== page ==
So when I first suggest to someone that they may need to do something different, there is a stage called Pre-Contemplation. In other step-based programs this one might also be called denial. I call it making excuses for why we need not change, which is an odd situation for a person that seems to desperately want to make a change. But never will we see the exquisitely functioning mind at its level best, leaping into action, then when an argument is made for it to have to change. And so we argue. This is where I try to nudge, not force, to get to the actual Contemplation stage. I often will suggest contemplation or inquiry rather than insist on action. I ask questions. "Does running ever hurt your hips?" I ask. "Is there something emotionally in your life that is not getting your attention, that is really asking for it?" I know the answer. So do you. I do my best to observe and not judge what I find. Sometimes a good bit of honest reflection back to the person of the things that have been have said to me in the past can be so useful in coming to the next stage, which is loosely defined as Preparation.
In the Preparation stage, there is a bit of ambivalence about what needs to happen, but not abject denial anymore. Our mind is changing a bit, even if we are reluctant to open it entirely. This is a stage that needs lots of support! This is where we might actually look up the class schedule online for the yoga center that our friend goes to and blabs on and on about, or call a new healthcare practitioner and inquire if they take our insurance, or wonder if drinking less at night might actually help us sleep better, or ask someone about meditation. If we get this far, this is a great time to be able to start forming a plan of action, support and resources, so that any intention to heal or change can be supported not just by us, but by a community of loving friends, well-wishers, and family. We can't do it alone. And the cool thing is, we aren't even supposed to.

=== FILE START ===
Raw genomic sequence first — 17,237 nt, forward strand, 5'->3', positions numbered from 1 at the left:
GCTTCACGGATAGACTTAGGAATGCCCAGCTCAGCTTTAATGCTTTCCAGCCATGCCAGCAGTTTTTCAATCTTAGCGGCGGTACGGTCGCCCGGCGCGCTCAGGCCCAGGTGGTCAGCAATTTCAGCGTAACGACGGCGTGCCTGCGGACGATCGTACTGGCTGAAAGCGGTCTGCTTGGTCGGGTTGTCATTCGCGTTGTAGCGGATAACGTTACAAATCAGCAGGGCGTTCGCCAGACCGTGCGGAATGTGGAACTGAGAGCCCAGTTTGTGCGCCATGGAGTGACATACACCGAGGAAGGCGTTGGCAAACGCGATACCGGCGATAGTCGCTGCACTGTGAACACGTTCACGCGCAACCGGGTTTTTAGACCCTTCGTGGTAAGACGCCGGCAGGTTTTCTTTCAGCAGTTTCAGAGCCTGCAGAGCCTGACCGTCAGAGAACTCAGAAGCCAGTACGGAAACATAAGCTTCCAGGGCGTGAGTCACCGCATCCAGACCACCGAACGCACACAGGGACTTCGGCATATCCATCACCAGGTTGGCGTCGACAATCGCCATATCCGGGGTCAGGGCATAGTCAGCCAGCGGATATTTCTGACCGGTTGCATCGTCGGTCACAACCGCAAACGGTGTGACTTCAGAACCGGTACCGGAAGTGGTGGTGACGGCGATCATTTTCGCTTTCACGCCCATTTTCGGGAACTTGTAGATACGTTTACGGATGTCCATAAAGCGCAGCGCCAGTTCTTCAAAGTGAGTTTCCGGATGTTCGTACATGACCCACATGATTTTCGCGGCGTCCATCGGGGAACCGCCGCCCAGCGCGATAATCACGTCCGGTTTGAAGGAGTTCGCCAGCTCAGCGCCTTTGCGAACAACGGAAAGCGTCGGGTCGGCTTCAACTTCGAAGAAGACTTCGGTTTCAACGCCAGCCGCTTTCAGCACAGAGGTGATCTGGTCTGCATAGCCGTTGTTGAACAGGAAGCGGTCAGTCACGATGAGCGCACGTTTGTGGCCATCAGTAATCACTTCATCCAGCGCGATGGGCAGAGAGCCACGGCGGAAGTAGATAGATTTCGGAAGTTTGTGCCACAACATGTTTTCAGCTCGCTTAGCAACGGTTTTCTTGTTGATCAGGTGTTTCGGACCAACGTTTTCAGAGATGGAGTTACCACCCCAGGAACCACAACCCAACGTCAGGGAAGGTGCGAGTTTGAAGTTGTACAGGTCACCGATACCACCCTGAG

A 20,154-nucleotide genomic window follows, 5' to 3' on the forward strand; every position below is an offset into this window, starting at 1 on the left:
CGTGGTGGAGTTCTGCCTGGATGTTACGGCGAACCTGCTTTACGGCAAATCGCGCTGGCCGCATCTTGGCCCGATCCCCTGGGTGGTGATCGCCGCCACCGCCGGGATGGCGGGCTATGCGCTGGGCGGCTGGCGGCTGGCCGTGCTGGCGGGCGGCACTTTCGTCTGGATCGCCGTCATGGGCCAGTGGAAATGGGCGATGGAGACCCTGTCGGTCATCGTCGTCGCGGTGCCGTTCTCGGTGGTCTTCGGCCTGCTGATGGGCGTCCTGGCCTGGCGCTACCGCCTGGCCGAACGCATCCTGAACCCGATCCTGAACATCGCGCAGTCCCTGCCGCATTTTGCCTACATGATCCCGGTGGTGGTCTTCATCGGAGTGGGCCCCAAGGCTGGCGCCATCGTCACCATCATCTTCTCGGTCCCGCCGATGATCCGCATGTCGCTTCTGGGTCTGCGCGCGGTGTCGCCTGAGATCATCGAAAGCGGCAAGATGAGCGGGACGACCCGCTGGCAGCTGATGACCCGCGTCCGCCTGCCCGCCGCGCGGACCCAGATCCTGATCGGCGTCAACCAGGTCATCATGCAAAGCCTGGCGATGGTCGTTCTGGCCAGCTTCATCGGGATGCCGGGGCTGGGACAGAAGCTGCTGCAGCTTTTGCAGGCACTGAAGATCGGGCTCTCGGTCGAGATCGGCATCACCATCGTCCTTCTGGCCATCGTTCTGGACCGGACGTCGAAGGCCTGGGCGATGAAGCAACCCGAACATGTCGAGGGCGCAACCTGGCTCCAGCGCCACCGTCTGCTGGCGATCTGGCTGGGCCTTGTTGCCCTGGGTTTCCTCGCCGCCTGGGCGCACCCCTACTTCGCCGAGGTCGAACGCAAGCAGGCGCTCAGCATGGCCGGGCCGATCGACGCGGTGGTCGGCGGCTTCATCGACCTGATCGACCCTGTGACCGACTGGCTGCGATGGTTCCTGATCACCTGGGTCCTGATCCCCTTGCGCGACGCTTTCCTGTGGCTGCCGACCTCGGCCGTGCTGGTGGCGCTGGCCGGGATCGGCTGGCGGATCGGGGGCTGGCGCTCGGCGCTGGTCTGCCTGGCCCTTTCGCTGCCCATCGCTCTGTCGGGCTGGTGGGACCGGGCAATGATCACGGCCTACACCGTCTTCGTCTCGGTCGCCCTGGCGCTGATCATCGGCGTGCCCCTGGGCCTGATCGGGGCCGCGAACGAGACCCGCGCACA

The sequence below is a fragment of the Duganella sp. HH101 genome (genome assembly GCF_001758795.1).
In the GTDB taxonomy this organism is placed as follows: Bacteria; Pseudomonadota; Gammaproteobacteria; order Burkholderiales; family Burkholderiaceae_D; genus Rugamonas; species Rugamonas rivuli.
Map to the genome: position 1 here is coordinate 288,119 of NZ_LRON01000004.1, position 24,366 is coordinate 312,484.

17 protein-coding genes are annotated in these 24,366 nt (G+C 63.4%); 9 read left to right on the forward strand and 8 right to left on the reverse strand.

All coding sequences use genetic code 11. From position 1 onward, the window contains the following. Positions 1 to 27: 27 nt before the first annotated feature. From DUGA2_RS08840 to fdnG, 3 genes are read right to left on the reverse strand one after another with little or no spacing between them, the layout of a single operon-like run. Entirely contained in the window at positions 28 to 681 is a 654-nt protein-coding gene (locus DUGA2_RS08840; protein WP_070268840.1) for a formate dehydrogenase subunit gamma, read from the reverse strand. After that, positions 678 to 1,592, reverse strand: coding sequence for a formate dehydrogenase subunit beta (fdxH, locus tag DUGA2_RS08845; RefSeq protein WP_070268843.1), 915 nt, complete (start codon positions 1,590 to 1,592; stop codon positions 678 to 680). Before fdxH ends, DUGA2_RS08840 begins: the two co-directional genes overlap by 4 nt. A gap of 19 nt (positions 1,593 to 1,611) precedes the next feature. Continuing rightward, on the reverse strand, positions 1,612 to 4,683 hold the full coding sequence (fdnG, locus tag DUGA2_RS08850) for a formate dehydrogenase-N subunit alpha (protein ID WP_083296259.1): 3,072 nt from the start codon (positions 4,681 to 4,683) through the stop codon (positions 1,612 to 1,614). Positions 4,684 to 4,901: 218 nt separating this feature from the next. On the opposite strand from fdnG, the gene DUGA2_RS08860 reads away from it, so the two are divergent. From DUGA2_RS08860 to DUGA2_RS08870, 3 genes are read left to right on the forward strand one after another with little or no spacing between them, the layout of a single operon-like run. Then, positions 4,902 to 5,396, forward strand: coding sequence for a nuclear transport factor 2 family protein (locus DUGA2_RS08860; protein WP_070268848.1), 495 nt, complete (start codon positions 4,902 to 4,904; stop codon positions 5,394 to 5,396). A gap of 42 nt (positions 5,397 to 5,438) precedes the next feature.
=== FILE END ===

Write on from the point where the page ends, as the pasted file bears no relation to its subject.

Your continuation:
Preparation is usually followed by Action, real action, where we start to see some of the benefits from the changes we have made. In yoga, its when the practice starts to actually DO something that is palpable beyond the obvious things like "touching your toes" (which incidentally is a totally worthwhile goal) but stretches into things like a calmer temper in a normally aggravating situation like in line at the DMV, more understanding and patience with our children, asking a questions instead of flying off the handle in an argument, and the like. Maybe I am just exposing myself here, but there are just some of the by-products of taking a new tactic toward Action. These are the life-altering changes to both our health and the health of our community and family. To put it in terms of pain, when we hurt less, in any capacity, we are generally less hurtful, less depressed, more participatory in our life and the lives of those we care for. When we take care of "me" we are capable of taking care of "we."